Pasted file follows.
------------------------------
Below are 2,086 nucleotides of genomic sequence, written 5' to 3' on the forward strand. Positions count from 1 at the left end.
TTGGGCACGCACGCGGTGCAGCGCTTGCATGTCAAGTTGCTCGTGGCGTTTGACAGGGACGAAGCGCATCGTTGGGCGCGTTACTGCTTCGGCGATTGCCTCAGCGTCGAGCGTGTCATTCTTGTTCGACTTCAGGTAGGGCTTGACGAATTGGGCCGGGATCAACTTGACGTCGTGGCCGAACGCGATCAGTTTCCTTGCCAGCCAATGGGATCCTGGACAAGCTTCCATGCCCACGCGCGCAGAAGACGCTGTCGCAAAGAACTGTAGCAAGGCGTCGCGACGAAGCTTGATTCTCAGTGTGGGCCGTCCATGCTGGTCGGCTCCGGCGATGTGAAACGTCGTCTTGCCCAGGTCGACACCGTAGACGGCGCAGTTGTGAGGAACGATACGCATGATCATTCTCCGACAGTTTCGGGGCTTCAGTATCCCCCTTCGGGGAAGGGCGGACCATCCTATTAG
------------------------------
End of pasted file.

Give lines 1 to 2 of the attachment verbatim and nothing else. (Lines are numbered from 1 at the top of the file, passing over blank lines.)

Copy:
Below are 2,086 nucleotides of genomic sequence, written 5' to 3' on the forward strand. Positions count from 1 at the left end.
TTGGGCACGCACGCGGTGCAGCGCTTGCATGTCAAGTTGCTCGTGGCGTTTGACAGGGACGAAGCGCATCGTTGGGCGCGTTACTGCTTCGGCGATTGCCTCAGCGTCGAGCGTGTCATTCTTGTTCGACTTCAGGTAGGGCTTGACGAATTGGGCCGGGATCAACTTGACGTCGTGGCCGAACGCGATCAGTTTCCTTGCCAGCCAATGGGATCCTGGACAAGCTTCCATGCCCACGCGCGCAGAAGACGCTGTCGCAAAGAACTGTAGCAAGGCGTCGCGACGAAGCTTGATTCTCAGTGTGGGCCGTCCATGCTGGTCGGCTCCGGCGATGTGAAACGTCGTCTTGCCCAGGTCGACACCGTAGACGGCGCAGTTGTGAGGAACGATACGCATGATCATTCTCCGACAGTTTCGGGGCTTCAGTATCCCCCTTCGGGGAAGGGCGGACCATCCTATTAG